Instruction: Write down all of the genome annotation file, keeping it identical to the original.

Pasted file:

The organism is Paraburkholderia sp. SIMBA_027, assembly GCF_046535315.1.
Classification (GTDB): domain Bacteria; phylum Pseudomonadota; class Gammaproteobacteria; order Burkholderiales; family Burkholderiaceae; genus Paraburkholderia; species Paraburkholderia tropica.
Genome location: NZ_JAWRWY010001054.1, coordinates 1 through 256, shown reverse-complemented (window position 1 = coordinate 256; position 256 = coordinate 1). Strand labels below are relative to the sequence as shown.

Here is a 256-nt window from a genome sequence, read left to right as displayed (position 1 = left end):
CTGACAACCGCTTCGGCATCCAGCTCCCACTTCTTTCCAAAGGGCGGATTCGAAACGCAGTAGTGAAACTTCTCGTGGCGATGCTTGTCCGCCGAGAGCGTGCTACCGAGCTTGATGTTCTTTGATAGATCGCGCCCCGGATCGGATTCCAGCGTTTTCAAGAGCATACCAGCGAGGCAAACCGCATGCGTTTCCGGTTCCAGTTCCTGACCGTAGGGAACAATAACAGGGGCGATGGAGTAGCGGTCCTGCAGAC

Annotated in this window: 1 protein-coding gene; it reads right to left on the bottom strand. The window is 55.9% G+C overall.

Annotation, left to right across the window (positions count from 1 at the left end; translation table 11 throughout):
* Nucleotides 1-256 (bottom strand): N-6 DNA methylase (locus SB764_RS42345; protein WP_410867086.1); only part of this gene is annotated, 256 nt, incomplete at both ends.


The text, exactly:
The organism is Paraburkholderia sp. SIMBA_027, assembly GCF_046535315.1.
Classification (GTDB): domain Bacteria; phylum Pseudomonadota; class Gammaproteobacteria; order Burkholderiales; family Burkholderiaceae; genus Paraburkholderia; species Paraburkholderia tropica.
Genome location: NZ_JAWRWY010001054.1, coordinates 1 through 256, shown reverse-complemented (window position 1 = coordinate 256; position 256 = coordinate 1). Strand labels below are relative to the sequence as shown.

Here is a 256-nt window from a genome sequence, read left to right as displayed (position 1 = left end):
CTGACAACCGCTTCGGCATCCAGCTCCCACTTCTTTCCAAAGGGCGGATTCGAAACGCAGTAGTGAAACTTCTCGTGGCGATGCTTGTCCGCCGAGAGCGTGCTACCGAGCTTGATGTTCTTTGATAGATCGCGCCCCGGATCGGATTCCAGCGTTTTCAAGAGCATACCAGCGAGGCAAACCGCATGCGTTTCCGGTTCCAGTTCCTGACCGTAGGGAACAATAACAGGGGCGATGGAGTAGCGGTCCTGCAGAC

Annotated in this window: 1 protein-coding gene; it reads right to left on the bottom strand. The window is 55.9% G+C overall.

Annotation, left to right across the window (positions count from 1 at the left end; translation table 11 throughout):
* Nucleotides 1-256 (bottom strand): N-6 DNA methylase (locus SB764_RS42345; protein WP_410867086.1); only part of this gene is annotated, 256 nt, incomplete at both ends.